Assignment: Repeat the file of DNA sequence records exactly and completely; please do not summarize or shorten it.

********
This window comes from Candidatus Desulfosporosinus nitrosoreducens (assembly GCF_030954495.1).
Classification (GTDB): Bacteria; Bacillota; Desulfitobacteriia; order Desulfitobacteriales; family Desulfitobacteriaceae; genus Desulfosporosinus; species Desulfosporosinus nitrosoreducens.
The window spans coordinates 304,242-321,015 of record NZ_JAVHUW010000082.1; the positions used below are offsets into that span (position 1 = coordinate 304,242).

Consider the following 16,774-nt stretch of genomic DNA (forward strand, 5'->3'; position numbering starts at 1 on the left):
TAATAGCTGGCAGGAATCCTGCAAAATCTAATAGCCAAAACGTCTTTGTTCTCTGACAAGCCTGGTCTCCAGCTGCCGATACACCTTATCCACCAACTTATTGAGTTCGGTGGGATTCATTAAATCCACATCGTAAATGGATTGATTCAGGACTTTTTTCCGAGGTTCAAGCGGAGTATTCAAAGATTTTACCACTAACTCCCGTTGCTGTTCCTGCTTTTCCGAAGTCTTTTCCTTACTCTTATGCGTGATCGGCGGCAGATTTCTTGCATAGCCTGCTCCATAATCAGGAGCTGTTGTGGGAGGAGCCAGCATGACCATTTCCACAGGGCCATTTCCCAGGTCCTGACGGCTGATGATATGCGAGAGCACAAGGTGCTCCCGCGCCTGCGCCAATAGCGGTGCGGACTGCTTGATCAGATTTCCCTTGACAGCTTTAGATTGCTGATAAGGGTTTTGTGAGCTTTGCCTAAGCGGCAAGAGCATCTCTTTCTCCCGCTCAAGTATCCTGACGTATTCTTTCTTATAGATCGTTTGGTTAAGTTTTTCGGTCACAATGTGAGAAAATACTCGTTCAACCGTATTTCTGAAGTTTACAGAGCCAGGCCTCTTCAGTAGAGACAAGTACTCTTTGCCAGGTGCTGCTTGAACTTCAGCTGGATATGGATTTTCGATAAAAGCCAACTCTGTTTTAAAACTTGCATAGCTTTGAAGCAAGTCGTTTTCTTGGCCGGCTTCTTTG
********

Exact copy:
This window comes from Candidatus Desulfosporosinus nitrosoreducens (assembly GCF_030954495.1).
Classification (GTDB): Bacteria; Bacillota; Desulfitobacteriia; order Desulfitobacteriales; family Desulfitobacteriaceae; genus Desulfosporosinus; species Desulfosporosinus nitrosoreducens.
The window spans coordinates 304,242-321,015 of record NZ_JAVHUW010000082.1; the positions used below are offsets into that span (position 1 = coordinate 304,242).

Consider the following 16,774-nt stretch of genomic DNA (forward strand, 5'->3'; position numbering starts at 1 on the left):
TAATAGCTGGCAGGAATCCTGCAAAATCTAATAGCCAAAACGTCTTTGTTCTCTGACAAGCCTGGTCTCCAGCTGCCGATACACCTTATCCACCAACTTATTGAGTTCGGTGGGATTCATTAAATCCACATCGTAAATGGATTGATTCAGGACTTTTTTCCGAGGTTCAAGCGGAGTATTCAAAGATTTTACCACTAACTCCCGTTGCTGTTCCTGCTTTTCCGAAGTCTTTTCCTTACTCTTATGCGTGATCGGCGGCAGATTTCTTGCATAGCCTGCTCCATAATCAGGAGCTGTTGTGGGAGGAGCCAGCATGACCATTTCCACAGGGCCATTTCCCAGGTCCTGACGGCTGATGATATGCGAGAGCACAAGGTGCTCCCGCGCCTGCGCCAATAGCGGTGCGGACTGCTTGATCAGATTTCCCTTGACAGCTTTAGATTGCTGATAAGGGTTTTGTGAGCTTTGCCTAAGCGGCAAGAGCATCTCTTTCTCCCGCTCAAGTATCCTGACGTATTCTTTCTTATAGATCGTTTGGTTAAGTTTTTCGGTCACAATGTGAGAAAATACTCGTTCAACCGTATTTCTGAAGTTTACAGAGCCAGGCCTCTTCAGTAGAGACAAGTACTCTTTGCCAGGTGCTGCTTGAACTTCAGCTGGATATGGATTTTCGATAAAAGCCAACTCTGTTTTAAAACTTGCATAGCTTTGAAGCAAGTCGTTTTCTTGGCCGGCTTCTTTG